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Deep brain stimulation for Parkinson’s disease: how to select candidates for pallidal or subthalamic stimulation

Abstract

Chronic deep brain stimulation therapy has the reversibility, selectivity and adjustability needed to achieve an adequate effect, so that it represents an ideal tool for functional neurosurgery designed to treat parkinsonian symptoms. Some kinds of chronic stimulation have become an alternative to lesion-making surgery, supported by the fact that high-frequency stimulation induces quite a small area of inactivity around the stimulating electrode compared with the lesions induced with a lesionmaker, and stimulation directed at a particular target exerts more specific effects on particular symptoms of Parkinson’s disease (PD). Thus, whenever stimulation therapy is to be applied to patients, an effective stimulation target must be selected depending on the nature of the symptom to be improved. For example, ventral intermediate nucleus (VIM) thalamic stimulation is able to stop tremor completely, but has no appreciable effects on other symptoms. Bilateral globus pallidum interna (GPi) stimulation and subthalamic nucleus (STN) stimulation have been applied to reduce the pathological inhibitory effects on the thalamocortical circuit from the GPi and/or the substantia nigra pars reticular nucleus (SNr), which produces the final output of the basal ganglia circuits. However, there is still controversy about both the indications for and the role of GPi versus STN stimulation. This article presents a review of recent reports that describe follow-up results and double-blind studies on the signs for relief of each type of parkinsonian symptom, following GPi or STN stimulation. It also includes a discussion of how further research should be organized in order to identify whether GPi or STN stimulation exerts the greatest effect on particular kinds of parkinsonian symptoms.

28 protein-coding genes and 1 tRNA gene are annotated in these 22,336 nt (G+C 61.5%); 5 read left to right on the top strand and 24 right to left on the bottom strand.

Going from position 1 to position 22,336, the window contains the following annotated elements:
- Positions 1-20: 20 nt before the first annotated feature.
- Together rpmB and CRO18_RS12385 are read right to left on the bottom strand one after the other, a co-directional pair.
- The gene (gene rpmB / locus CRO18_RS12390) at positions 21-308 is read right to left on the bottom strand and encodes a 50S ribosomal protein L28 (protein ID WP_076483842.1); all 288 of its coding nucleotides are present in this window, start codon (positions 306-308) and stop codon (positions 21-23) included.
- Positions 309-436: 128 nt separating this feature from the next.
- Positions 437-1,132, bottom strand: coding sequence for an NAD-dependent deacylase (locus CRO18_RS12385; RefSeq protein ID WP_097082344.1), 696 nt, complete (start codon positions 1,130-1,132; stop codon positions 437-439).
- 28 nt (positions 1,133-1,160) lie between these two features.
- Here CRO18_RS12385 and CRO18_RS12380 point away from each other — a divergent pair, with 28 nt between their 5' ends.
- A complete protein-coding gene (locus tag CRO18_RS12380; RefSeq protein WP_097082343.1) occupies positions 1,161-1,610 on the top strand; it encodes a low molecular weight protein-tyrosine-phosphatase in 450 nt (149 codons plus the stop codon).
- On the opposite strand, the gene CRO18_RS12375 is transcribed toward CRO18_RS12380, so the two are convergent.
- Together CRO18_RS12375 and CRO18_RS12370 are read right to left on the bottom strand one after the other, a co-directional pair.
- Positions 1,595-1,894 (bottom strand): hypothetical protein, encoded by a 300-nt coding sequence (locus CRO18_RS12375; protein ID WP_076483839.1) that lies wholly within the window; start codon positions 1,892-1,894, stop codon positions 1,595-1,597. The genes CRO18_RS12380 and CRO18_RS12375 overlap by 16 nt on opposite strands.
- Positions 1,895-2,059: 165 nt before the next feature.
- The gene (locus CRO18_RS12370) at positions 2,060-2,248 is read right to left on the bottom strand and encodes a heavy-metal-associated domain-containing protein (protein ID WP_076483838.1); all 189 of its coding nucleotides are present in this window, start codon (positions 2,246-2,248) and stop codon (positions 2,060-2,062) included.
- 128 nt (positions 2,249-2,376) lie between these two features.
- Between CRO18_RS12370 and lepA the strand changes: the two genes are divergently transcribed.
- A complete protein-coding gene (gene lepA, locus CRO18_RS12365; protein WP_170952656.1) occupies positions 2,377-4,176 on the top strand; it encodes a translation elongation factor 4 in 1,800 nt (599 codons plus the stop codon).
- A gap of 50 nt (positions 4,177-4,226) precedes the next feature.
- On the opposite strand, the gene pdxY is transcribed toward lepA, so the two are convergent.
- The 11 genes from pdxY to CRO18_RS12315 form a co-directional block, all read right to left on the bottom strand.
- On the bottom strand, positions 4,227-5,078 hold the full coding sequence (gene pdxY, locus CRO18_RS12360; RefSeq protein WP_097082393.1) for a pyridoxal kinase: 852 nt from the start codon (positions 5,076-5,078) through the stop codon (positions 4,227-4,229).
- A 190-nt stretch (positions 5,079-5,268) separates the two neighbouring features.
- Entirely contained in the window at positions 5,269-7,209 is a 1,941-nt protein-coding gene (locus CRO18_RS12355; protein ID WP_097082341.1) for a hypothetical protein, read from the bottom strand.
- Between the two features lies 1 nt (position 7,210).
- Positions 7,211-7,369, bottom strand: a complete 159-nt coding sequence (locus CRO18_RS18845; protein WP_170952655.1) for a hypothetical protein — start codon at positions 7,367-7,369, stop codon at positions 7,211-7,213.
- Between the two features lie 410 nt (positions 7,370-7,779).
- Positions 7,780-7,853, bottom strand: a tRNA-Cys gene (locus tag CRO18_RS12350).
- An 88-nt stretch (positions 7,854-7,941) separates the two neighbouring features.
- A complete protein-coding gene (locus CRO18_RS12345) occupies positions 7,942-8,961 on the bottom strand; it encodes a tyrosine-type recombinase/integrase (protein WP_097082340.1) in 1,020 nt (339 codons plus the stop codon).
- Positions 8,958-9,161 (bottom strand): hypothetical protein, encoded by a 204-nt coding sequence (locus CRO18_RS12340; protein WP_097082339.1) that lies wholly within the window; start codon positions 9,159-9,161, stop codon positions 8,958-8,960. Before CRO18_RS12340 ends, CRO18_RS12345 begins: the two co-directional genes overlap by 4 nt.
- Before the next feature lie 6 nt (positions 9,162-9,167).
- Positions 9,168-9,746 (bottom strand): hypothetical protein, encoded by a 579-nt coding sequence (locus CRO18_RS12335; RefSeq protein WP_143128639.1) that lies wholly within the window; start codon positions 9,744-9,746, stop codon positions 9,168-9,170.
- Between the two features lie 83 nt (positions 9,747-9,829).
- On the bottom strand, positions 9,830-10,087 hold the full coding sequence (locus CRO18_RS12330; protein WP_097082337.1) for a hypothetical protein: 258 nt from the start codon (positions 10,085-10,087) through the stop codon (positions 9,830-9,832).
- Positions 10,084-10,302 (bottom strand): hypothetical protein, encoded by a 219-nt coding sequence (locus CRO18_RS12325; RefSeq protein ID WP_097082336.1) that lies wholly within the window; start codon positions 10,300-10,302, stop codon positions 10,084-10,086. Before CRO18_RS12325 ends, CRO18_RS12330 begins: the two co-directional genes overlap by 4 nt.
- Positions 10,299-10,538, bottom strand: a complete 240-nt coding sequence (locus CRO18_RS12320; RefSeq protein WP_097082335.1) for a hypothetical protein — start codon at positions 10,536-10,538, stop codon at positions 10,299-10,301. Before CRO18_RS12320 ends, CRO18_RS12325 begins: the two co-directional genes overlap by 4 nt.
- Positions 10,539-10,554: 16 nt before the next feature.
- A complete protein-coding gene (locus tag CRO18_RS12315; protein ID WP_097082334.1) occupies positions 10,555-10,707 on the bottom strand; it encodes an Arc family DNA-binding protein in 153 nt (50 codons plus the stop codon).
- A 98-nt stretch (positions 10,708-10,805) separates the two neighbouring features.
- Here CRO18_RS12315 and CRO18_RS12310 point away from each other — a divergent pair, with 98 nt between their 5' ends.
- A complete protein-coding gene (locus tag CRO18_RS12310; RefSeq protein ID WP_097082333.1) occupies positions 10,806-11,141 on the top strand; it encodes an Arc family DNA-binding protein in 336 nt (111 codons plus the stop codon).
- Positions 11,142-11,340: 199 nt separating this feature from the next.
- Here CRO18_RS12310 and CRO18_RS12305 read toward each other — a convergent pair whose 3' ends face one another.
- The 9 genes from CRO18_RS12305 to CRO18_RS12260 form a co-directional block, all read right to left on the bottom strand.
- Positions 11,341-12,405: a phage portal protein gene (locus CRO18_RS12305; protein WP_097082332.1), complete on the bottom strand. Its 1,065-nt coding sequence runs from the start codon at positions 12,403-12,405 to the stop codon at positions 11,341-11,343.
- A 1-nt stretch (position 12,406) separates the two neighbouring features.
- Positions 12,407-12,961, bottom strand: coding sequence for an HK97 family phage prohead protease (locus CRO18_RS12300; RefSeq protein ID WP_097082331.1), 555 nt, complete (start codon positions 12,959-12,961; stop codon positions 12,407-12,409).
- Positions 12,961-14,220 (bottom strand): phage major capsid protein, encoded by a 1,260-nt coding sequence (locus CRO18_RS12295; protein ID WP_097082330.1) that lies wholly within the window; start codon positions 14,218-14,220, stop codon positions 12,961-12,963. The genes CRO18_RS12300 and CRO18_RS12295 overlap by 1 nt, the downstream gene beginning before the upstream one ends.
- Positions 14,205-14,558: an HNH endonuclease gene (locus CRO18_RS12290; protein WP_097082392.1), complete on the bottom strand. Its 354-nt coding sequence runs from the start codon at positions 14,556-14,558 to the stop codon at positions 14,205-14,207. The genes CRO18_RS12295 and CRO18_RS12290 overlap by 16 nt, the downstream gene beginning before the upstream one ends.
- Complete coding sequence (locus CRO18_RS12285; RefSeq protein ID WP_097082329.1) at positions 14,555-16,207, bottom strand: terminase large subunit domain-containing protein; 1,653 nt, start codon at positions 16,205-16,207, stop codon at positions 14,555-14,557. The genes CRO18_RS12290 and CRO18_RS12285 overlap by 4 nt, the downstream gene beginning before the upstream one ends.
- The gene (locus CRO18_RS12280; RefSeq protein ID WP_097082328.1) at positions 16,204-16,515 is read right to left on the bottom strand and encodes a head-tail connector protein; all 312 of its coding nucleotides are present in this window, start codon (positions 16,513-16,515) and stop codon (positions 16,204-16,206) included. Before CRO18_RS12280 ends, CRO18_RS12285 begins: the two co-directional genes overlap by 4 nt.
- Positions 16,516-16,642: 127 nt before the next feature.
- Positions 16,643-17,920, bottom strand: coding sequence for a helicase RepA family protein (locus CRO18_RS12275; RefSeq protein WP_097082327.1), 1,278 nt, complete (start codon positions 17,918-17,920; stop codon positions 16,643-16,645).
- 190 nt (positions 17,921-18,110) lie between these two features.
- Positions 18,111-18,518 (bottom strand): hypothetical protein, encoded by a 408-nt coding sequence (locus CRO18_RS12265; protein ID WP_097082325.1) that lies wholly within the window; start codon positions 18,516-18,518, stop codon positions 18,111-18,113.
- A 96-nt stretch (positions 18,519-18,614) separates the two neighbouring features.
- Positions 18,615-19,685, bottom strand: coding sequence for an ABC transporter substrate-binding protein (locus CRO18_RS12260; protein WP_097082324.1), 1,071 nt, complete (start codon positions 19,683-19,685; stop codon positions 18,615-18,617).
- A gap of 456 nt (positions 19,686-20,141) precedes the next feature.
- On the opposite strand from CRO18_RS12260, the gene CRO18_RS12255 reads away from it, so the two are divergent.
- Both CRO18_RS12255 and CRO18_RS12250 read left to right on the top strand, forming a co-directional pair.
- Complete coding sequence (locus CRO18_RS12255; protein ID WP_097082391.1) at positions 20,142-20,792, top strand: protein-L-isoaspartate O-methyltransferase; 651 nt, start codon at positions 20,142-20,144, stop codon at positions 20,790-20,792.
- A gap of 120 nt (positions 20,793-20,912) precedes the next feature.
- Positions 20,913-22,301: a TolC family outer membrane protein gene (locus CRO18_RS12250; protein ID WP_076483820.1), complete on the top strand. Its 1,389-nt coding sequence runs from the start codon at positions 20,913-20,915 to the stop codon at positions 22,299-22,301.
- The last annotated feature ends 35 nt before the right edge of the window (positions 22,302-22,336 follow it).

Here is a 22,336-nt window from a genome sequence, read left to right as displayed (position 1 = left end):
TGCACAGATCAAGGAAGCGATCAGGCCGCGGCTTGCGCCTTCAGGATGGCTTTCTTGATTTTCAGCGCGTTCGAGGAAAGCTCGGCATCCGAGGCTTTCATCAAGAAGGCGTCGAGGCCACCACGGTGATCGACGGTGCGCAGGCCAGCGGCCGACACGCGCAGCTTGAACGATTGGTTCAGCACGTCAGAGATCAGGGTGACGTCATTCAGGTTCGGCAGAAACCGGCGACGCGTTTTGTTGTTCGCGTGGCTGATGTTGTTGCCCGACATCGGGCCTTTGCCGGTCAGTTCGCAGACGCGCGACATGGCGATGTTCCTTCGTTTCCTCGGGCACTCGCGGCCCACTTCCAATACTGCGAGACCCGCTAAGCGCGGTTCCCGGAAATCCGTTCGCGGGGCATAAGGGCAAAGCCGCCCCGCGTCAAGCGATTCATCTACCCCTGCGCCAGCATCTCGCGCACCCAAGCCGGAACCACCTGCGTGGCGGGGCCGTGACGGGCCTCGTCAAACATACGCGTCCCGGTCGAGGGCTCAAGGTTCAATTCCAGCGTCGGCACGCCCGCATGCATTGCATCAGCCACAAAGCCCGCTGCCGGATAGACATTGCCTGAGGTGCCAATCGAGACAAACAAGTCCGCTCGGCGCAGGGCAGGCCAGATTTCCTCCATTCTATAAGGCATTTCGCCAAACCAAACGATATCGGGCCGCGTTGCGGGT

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Tsubokawa, T., Katayama, Y. Deep brain stimulation for Parkinson’s disease: how to select candidates for pallidal or subthalamic stimulation. Crit Rev Neurosurg 9, 355–366 (2000). https://doi.org/10.1007/s003290050156

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  • DOI: https://doi.org/10.1007/s003290050156

Key words

  • Parkinson’s disease
  • Internal globus pallidus
  • Ventralis intermedius thalamic nucleus
  • Subthalamic nucleus
  • Deep brain stimulation
  • Rigidity
  • Akinesia
  • Tremor
  • 1-dopa-induced dyskinesia
  • Basal ganglia-thalamocortical circuit